“Happy Little Helpers” scheme improves autistic shoppers’ experiences

A supermarket has launched a new scheme to make the shopping experience more accessible for children with autism.

The “Happy Little Helpers” shopping list game – designed by an Asda employee whose son has non-verbal autism – is now being rolled out to supermarkets across the country.

It involves a colourful shopping list featuring a wide range of items, such as milk, bread, and fruit, which the child can tick off as they are added to the trolley.

The scheme was first trialled in Middlesbrough, but after terrific feedback, it will now be launched in more than 300 shops.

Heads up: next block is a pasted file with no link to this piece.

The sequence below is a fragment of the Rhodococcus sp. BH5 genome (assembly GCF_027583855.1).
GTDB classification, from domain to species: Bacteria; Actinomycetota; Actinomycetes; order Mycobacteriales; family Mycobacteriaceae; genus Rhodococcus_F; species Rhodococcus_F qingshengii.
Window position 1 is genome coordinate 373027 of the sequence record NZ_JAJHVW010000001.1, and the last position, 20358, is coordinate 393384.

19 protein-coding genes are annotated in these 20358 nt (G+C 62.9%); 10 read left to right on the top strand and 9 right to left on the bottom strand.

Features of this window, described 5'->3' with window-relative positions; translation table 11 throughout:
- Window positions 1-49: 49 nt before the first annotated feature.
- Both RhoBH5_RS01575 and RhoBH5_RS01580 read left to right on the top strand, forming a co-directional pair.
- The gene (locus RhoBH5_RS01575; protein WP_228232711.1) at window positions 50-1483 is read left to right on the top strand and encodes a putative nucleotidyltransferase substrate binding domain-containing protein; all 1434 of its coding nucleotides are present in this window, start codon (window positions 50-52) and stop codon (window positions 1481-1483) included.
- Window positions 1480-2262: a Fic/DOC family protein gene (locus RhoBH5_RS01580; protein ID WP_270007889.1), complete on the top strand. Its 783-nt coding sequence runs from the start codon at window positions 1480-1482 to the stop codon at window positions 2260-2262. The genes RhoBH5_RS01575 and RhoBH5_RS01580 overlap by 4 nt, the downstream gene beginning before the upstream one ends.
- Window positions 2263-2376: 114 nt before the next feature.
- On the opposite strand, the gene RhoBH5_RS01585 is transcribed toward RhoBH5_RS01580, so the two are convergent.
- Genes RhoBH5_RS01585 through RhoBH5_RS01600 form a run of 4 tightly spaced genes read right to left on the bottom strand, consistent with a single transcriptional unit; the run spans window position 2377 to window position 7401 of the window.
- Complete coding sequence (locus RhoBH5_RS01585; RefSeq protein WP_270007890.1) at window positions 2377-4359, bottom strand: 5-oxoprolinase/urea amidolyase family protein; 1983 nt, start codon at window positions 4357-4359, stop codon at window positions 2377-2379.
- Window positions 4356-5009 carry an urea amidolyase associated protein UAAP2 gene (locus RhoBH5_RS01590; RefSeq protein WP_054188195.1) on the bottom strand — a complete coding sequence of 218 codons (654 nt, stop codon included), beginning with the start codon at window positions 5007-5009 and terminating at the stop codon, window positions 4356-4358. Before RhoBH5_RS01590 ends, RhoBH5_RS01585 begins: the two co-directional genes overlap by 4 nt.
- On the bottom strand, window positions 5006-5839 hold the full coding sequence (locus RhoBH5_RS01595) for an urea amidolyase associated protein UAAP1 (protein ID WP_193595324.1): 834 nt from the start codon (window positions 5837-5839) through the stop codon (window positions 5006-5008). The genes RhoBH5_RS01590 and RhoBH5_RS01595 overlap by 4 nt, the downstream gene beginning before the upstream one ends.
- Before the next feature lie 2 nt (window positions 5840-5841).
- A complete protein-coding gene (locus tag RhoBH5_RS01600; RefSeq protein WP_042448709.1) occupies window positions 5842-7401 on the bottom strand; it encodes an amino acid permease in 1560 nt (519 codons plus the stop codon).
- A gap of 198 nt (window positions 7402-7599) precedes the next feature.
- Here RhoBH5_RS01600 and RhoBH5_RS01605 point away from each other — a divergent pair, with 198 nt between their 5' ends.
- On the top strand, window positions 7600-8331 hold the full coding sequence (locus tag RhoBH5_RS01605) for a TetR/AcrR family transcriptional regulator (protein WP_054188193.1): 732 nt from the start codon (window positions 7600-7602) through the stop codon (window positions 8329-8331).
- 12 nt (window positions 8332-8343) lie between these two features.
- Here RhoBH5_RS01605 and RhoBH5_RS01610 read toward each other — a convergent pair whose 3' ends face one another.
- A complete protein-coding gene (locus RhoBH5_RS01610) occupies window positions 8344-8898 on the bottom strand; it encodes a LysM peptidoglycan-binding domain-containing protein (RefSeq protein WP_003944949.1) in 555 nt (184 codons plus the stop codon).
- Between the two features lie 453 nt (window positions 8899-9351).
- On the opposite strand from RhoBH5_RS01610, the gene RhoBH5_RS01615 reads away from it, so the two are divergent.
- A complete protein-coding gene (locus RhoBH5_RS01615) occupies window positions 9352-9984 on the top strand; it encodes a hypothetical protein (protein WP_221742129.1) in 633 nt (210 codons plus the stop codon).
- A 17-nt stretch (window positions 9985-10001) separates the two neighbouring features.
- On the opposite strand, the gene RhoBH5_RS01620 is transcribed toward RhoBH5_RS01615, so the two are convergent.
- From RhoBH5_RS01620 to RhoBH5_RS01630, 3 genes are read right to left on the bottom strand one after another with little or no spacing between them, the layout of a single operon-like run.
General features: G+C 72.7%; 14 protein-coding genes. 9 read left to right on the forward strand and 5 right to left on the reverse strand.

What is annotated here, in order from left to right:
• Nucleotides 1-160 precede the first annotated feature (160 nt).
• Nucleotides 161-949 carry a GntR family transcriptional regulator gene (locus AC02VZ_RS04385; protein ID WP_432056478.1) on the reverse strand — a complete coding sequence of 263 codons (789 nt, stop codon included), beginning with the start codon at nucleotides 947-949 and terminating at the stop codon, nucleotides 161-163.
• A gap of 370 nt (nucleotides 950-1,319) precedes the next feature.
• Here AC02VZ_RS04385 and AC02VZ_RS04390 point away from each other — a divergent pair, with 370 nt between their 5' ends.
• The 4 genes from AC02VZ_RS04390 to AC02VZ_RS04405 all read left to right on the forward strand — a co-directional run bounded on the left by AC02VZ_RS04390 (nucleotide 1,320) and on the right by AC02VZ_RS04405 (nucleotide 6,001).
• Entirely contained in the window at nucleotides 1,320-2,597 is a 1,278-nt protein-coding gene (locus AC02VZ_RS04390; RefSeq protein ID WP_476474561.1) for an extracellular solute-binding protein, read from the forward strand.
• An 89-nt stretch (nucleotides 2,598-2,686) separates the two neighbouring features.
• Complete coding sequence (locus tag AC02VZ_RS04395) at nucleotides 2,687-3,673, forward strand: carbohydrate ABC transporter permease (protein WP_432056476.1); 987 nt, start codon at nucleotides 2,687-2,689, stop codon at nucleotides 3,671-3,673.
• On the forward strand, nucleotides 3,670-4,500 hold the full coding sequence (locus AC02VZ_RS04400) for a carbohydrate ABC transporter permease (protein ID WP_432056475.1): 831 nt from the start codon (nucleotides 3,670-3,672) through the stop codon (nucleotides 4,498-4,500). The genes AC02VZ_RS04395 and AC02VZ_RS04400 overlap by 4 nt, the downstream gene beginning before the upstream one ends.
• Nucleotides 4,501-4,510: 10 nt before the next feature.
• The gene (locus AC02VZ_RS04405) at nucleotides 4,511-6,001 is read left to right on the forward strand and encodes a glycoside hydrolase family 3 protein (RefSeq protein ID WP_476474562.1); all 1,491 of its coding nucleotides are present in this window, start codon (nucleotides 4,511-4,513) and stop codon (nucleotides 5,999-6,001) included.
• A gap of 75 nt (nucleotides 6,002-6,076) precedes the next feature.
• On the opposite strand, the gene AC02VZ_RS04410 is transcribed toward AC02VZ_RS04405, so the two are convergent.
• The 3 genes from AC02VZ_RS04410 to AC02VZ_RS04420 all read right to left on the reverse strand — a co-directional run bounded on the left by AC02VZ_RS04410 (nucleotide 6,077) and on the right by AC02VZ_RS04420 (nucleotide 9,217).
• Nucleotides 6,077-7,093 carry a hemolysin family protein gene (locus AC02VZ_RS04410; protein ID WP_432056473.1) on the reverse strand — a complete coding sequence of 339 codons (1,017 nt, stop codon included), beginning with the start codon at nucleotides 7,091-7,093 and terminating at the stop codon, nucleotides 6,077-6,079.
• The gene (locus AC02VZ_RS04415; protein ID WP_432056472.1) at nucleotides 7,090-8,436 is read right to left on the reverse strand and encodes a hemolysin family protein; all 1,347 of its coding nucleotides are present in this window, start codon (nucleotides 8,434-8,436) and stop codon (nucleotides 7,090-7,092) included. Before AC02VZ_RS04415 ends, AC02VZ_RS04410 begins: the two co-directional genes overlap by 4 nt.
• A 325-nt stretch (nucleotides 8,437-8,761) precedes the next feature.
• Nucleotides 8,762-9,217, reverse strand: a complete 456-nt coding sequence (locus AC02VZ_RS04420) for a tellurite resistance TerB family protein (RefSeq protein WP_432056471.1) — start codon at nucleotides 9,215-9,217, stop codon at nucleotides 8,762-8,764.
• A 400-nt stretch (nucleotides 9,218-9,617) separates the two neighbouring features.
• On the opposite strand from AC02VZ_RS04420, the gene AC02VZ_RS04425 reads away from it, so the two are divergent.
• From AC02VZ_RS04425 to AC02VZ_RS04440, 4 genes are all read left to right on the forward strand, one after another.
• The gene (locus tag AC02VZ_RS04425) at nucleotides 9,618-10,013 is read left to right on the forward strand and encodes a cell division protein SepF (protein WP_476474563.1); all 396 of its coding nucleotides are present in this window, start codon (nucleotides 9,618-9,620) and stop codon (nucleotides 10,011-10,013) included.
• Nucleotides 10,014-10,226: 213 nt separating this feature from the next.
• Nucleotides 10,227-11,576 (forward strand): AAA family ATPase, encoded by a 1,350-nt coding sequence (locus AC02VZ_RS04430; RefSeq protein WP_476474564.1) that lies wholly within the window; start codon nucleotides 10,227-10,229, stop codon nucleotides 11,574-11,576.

Jenny Barnett, who created the scheme, said it would help people with autism feel more interested and engaged in the shopping experience.

“I’m over the moon that this has been rolled out to hundreds of Asda stores – I’m chuffed to bits.

“It’s such a nice feeling that I can walk into an Asda miles away and see another child benefiting from my idea – it’s going to help so many children which is great.

“Customers and colleagues have said to me it’s a great idea.”

Sital Mistry, from Asda’s community team, added: “Jenny’s Happy Little Helpers game is a fantastic idea that shows real innovation. We’re really pleased that we’ve been able to make the Happy Little Helpers available nationwide for more of our customers.”